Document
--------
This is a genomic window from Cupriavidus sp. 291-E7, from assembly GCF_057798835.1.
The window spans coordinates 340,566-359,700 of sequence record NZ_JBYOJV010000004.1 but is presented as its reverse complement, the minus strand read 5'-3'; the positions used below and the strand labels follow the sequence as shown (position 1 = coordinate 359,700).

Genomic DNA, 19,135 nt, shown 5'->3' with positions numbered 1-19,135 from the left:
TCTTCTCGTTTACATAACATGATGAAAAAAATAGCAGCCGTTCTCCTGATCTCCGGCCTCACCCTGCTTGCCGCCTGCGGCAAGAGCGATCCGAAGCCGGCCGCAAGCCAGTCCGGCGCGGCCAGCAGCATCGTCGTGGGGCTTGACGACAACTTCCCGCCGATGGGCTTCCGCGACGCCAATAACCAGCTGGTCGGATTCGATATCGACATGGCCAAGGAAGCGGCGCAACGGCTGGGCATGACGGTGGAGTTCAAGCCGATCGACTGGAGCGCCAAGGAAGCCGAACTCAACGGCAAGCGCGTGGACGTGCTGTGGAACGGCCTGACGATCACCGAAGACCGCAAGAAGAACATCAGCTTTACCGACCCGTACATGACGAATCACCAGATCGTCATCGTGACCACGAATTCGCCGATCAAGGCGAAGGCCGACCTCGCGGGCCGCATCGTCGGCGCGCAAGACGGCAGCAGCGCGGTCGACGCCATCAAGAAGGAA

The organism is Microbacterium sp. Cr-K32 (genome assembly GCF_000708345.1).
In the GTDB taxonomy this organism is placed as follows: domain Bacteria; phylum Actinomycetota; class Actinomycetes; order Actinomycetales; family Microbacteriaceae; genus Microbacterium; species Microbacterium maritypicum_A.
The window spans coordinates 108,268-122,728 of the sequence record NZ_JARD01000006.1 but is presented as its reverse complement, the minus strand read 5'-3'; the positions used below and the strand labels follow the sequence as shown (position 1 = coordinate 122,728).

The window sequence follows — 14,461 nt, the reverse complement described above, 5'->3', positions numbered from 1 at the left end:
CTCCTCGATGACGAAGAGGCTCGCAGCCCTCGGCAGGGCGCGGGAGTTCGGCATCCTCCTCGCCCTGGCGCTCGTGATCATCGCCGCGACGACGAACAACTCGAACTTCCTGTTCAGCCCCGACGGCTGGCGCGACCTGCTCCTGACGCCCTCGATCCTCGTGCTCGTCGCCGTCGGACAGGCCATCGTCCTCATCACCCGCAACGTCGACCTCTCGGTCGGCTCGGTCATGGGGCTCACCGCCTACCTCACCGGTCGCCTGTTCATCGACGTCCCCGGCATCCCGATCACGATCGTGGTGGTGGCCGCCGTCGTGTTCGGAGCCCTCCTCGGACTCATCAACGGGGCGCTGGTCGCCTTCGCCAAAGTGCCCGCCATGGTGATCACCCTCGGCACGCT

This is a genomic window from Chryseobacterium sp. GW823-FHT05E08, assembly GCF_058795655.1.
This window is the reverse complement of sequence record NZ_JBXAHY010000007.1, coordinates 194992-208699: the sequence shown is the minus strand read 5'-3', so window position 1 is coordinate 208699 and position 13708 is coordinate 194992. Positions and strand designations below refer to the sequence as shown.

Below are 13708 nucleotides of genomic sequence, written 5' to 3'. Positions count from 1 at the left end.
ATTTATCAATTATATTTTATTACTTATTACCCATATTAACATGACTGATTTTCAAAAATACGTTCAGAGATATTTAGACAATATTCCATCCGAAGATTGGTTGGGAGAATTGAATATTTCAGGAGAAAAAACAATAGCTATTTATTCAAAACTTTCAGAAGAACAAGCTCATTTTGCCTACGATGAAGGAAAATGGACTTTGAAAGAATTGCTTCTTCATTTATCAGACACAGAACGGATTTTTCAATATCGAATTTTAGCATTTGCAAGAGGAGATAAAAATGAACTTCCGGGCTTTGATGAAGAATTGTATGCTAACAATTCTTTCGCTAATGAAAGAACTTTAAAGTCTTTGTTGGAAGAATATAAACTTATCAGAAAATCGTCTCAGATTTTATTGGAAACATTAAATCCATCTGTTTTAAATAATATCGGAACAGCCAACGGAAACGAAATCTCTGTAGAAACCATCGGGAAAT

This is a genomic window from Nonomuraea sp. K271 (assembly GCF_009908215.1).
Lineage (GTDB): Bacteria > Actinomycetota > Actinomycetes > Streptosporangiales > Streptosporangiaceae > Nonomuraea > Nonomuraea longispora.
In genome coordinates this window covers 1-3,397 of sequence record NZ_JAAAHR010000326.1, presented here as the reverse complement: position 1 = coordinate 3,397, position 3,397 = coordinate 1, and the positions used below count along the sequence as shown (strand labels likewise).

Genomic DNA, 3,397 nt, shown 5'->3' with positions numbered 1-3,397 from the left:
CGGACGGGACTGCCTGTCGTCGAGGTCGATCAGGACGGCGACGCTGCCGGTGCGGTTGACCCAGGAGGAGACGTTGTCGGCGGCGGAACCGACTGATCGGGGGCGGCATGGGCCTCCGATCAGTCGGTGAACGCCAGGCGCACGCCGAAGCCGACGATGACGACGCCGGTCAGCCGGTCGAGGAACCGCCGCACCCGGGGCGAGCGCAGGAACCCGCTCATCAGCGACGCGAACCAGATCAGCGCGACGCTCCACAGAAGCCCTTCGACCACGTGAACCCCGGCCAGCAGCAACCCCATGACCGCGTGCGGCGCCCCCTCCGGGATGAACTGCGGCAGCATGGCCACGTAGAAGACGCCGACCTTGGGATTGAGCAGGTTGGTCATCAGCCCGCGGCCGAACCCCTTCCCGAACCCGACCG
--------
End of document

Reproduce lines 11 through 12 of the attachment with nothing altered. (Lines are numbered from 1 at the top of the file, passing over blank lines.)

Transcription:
This window is the reverse complement of sequence record NZ_JBXAHY010000007.1, coordinates 194992-208699: the sequence shown is the minus strand read 5'-3', so window position 1 is coordinate 208699 and position 13708 is coordinate 194992. Positions and strand designations below refer to the sequence as shown.

Below are 13708 nucleotides of genomic sequence, written 5' to 3'. Positions count from 1 at the left end.